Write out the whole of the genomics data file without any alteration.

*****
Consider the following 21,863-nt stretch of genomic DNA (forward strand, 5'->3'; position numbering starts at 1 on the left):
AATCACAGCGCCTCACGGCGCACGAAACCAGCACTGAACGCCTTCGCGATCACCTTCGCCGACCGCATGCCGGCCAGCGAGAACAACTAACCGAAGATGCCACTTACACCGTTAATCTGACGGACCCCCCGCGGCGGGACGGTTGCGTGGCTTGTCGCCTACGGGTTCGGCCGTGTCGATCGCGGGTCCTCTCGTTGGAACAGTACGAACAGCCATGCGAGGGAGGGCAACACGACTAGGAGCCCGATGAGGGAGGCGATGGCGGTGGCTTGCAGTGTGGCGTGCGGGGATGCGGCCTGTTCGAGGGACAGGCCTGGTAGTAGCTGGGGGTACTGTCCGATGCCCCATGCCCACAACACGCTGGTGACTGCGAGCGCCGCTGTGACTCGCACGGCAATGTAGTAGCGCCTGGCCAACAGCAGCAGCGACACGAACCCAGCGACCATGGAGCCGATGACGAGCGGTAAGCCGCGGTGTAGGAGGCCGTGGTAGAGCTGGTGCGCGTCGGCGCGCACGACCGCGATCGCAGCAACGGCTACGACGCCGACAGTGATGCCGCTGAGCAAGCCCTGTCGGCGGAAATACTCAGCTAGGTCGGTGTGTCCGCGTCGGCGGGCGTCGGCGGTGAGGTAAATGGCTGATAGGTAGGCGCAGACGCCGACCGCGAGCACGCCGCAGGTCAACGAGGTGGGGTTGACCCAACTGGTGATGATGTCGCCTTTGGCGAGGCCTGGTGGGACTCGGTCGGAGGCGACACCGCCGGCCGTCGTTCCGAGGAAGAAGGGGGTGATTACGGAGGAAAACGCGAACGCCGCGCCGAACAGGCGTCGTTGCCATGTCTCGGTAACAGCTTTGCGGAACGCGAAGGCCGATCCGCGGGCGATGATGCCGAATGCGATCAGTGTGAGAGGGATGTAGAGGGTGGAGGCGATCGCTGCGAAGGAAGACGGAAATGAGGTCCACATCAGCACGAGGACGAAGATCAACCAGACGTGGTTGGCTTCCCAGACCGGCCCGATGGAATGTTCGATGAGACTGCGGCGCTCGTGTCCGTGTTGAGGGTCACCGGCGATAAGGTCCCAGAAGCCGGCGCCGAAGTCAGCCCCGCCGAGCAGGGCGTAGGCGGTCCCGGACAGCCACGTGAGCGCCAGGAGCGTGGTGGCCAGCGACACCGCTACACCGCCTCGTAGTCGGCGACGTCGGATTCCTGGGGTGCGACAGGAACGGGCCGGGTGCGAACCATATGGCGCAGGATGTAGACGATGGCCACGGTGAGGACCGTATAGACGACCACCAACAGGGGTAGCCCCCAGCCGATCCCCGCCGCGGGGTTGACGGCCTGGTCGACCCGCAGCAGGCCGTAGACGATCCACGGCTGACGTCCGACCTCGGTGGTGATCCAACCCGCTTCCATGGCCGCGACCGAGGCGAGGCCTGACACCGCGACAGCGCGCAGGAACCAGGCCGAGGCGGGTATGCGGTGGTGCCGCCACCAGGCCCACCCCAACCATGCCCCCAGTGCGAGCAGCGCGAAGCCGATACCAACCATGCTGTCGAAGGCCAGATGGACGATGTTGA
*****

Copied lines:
Consider the following 21,863-nt stretch of genomic DNA (forward strand, 5'->3'; position numbering starts at 1 on the left):
AATCACAGCGCCTCACGGCGCACGAAACCAGCACTGAACGCCTTCGCGATCACCTTCGCCGACCGCATGCCGGCCAGCGAGAACAACTAACCGAAGATGCCACTTACACCGTTAATCTGACGGACCCCCCGCGGCGGGACGGTTGCGTGGCTTGTCGCCTACGGGTTCGGCCGTGTCGATCGCGGGTCCTCTCGTTGGAACAGTACGAACAGCCATGCGAGGGAGGGCAACACGACTAGGAGCCCGATGAGGGAGGCGATGGCGGTGGCTTGCAGTGTGGCGTGCGGGGATGCGGCCTGTTCGAGGGACAGGCCTGGTAGTAGCTGGGGGTACTGTCCGATGCCCCATGCCCACAACACGCTGGTGACTGCGAGCGCCGCTGTGACTCGCACGGCAATGTAGTAGCGCCTGGCCAACAGCAGCAGCGACACGAACCCAGCGACCATGGAGCCGATGACGAGCGGTAAGCCGCGGTGTAGGAGGCCGTGGTAGAGCTGGTGCGCGTCGGCGCGCACGACCGCGATCGCAGCAACGGCTACGACGCCGACAGTGATGCCGCTGAGCAAGCCCTGTCGGCGGAAATACTCAGCTAGGTCGGTGTGTCCGCGTCGGCGGGCGTCGGCGGTGAGGTAAATGGCTGATAGGTAGGCGCAGACGCCGACCGCGAGCACGCCGCAGGTCAACGAGGTGGGGTTGACCCAACTGGTGATGATGTCGCCTTTGGCGAGGCCTGGTGGGACTCGGTCGGAGGCGACACCGCCGGCCGTCGTTCCGAGGAAGAAGGGGGTGATTACGGAGGAAAACGCGAACGCCGCGCCGAACAGGCGTCGTTGCCATGTCTCGGTAACAGCTTTGCGGAACGCGAAGGCCGATCCGCGGGCGATGATGCCGAATGCGATCAGTGTGAGAGGGATGTAGAGGGTGGAGGCGATCGCTGCGAAGGAAGACGGAAATGAGGTCCACATCAGCACGAGGACGAAGATCAACCAGACGTGGTTGGCTTCCCAGACCGGCCCGATGGAATGTTCGATGAGACTGCGGCGCTCGTGTCCGTGTTGAGGGTCACCGGCGATAAGGTCCCAGAAGCCGGCGCCGAAGTCAGCCCCGCCGAGCAGGGCGTAGGCGGTCCCGGACAGCCACGTGAGCGCCAGGAGCGTGGTGGCCAGCGACACCGCTACACCGCCTCGTAGTCGGCGACGTCGGATTCCTGGGGTGCGACAGGAACGGGCCGGGTGCGAACCATATGGCGCAGGATGTAGACGATGGCCACGGTGAGGACCGTATAGACGACCACCAACAGGGGTAGCCCCCAGCCGATCCCCGCCGCGGGGTTGACGGCCTGGTCGACCCGCAGCAGGCCGTAGACGATCCACGGCTGACGTCCGACCTCGGTGGTGATCCAACCCGCTTCCATGGCCGCGACCGAGGCGAGGCCTGACACCGCGACAGCGCGCAGGAACCAGGCCGAGGCGGGTATGCGGTGGTGCCGCCACCAGGCCCACCCCAACCATGCCCCCAGTGCGAGCAGCGCGAAGCCGATACCAACCATGCTGTCGAAGGCCAGATGGACGATGTTGA